White queens who talk about white supremacy, misogyny, and queer and transantagonism on their platforms, I await your voice in this conversation. It is your responsibility to challenge your fellow white queens, and your problematic followers. Get to it.

I also want to be clear. I believe the winner of the third cycle of All Stars identifies as biracial/multiracial with roots to the Ojibwe people, and that matters in their journey to the crown. And, in this industry, this human still benefits from white privilege in some truly complex ways. Trixie, you have a responsibility in this conversation as well.

The Library is closed, officially.

via GIPHY

In closing.

All (Monique) heart, we love you, Shangela. We love you, Bebe. And we love you, Kennedy. Please continue to shine for usHere is my love letter to you all.

 


Cody Charles is the author of Mudbound: Uncovering The Parts Of Ourselves We Sacrifice In Order To SurviveA Dream Undeterred: 10 Dreams I Want To Live Out In My Black Fat Queer Body In 2018Our Favorite Blackity Black Quotes In Black CinemaEngaging My Black Fat Body, Re-Imagining Black LoveYou Can’t Outdo Black PeopleBlack Joy, We Deserve ItThe Night The Moonlight Caught My Eye: Not a Review but a Testimony on the Film Moonlight5 Tips For White Folks, As They Engage Jordan Peele’s Get Out. (No Spoilers), and What Growing Up Black And Poor Taught Me About Resiliency. Join him for more conversation on Twitter (@_codykeith_) and Facebook (Follow Cody Charles). Please visit his blog, Reclaiming Anger, to learn more about him.

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LGBTQ

Dear Hoteps and Friends, Support Black Art

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via Iisaiahb on Twitter

With the support of black art being celebrated and supported, such as shows like Black Lightning, Grown-ish, and the most recent movie from Marvel, Black Panther on the rise, within the black community, there still lies a large flaw within that realm of support and celebration. Not stating that said art and other already celebrated art does not deserve all the praise they get because they definitely do. But, we must highlight one area of art that is almost always ignored. Our queer artists. With artists like Frank Ocean, Kevin Abstract, Barry Jenkins, Jussie Smollett, Steve Lacy, and many more, much support from the black community is lacking.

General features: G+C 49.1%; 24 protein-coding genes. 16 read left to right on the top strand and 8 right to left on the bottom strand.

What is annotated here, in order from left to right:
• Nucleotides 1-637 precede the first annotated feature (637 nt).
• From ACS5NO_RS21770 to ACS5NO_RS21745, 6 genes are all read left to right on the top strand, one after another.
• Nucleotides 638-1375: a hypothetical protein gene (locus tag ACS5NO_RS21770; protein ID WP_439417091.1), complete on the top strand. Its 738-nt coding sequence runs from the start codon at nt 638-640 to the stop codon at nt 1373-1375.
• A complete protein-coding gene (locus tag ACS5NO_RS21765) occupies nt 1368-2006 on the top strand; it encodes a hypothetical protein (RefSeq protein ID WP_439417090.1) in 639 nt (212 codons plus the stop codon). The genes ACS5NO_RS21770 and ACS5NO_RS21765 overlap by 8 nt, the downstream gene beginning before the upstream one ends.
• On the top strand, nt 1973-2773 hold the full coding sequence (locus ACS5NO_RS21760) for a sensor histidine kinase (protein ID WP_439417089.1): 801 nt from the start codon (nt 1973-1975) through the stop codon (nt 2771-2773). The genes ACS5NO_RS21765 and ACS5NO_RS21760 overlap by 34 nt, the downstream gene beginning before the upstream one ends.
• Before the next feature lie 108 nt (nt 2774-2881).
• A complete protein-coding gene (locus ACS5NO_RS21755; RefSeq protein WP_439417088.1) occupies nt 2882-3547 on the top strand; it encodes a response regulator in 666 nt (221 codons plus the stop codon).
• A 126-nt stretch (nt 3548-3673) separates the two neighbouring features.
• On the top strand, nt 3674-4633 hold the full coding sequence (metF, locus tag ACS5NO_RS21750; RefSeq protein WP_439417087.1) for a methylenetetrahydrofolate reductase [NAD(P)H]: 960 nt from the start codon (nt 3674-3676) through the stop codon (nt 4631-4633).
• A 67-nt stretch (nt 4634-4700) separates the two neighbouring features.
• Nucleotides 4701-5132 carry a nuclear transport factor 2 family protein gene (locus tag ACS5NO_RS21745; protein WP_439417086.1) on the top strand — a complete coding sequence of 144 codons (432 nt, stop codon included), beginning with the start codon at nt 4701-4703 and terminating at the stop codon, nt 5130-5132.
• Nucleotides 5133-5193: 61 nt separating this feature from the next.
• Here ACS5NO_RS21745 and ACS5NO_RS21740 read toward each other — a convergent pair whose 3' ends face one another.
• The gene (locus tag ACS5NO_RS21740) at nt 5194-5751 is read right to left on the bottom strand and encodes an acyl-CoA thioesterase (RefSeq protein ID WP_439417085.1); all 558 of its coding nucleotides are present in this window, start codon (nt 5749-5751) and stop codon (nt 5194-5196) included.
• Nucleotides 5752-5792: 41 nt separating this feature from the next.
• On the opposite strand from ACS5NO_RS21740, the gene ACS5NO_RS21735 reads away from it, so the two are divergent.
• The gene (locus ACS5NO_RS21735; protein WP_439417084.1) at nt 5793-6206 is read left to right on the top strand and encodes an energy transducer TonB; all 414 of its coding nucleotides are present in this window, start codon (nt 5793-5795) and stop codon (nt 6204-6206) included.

These artists do receive such support from those within the black community who do not withhold highly masculine heteronormative ideals for their entertainment consumption and support but, anyone else existing outside those ranks, tend to ignore or complain saying things like, “…they’re forcing a lifestyle,” “…they’re turning our kids gay.” and “…why must we see this gay sh*t on tv.” While the LGBTQ community continues to beg for representation and support while asking, “If this will turn you gay, please explain how there are LGBTQ people despite only seeing heterosexual relationships in every form of media since the dawn of network tv.”

Now, there is a large population of underground black queer artists that are knowingly deserving of a mainstream spotlight. To name a few from the top of one’s head:

Lateef Thynative  a YouTuber from Orlando, Florida now located in Los Angeles, California

Francis Buseko Mubanga  a model from Zambia

Shelton Boyd is a fashion blogger from St. Louis, Missouri

Reece King a model from the United Kingdom

Shabez Jamal a photographer from St. Louis, Missouri

Teacup Dragun a musician from St. Louis, Missouri

Dorian “Scottie” Wilson a nomadic photographer from New York City

Durand Bernarr an amazing musician from Los Angeles, California

Ze Taylor a rapper musician from Atlanta, Georgia

Jade Foxy Hot Mess a comedian YouTuber currently living in Los Angeles, California

Kat Blaque a writer, YouTuber, illustrator, animator, and activist from Laguna Hills, California

Crissle a podcaster and media personality from Oklahoma now living in New York

Briyonce Bundick-Kelly a dancer and comedian from Alaska

And that is to just name a few. Honestly, if one was to name all of the queer artists deserving of a spotlight, you would be reading for months. But, then again, mainstream media alongside homophobic consumers refuse to grant those their deserved spotlight.

With all of the influence the LGBTQ+ community has had on mainstream media, those creatives are stolen from and ignored on a regular basis with the loose usage of their slang such as “slay”, “shade”, “yass”, “serving”, “fish”, “cock”, and many more, but I digress.

These black bigots have a plethora of excuses for not supporting black queer art. And with all of those excuses, it would take several eons to debunk all of the homophobic beliefs they have. So, as the token black gay in most “pro-black” spaces, one shall leave only one message:

Dear Hoteps and Friends,

Black queer art is black art. To be pro-black is to also, be pro-black queerness. To support black art and black businesses is to also support black queer art and black queer businesses. It is clear that you long to exclude black queer people from the black community and one is here to inform you that, that, is what you call “anti-blackness” or more commonly known as “coonery”. All that is asked of you, is that you support ALL black art, just as those black artists have, and do support you.

With much love and well wishes,
A Black Queer Artist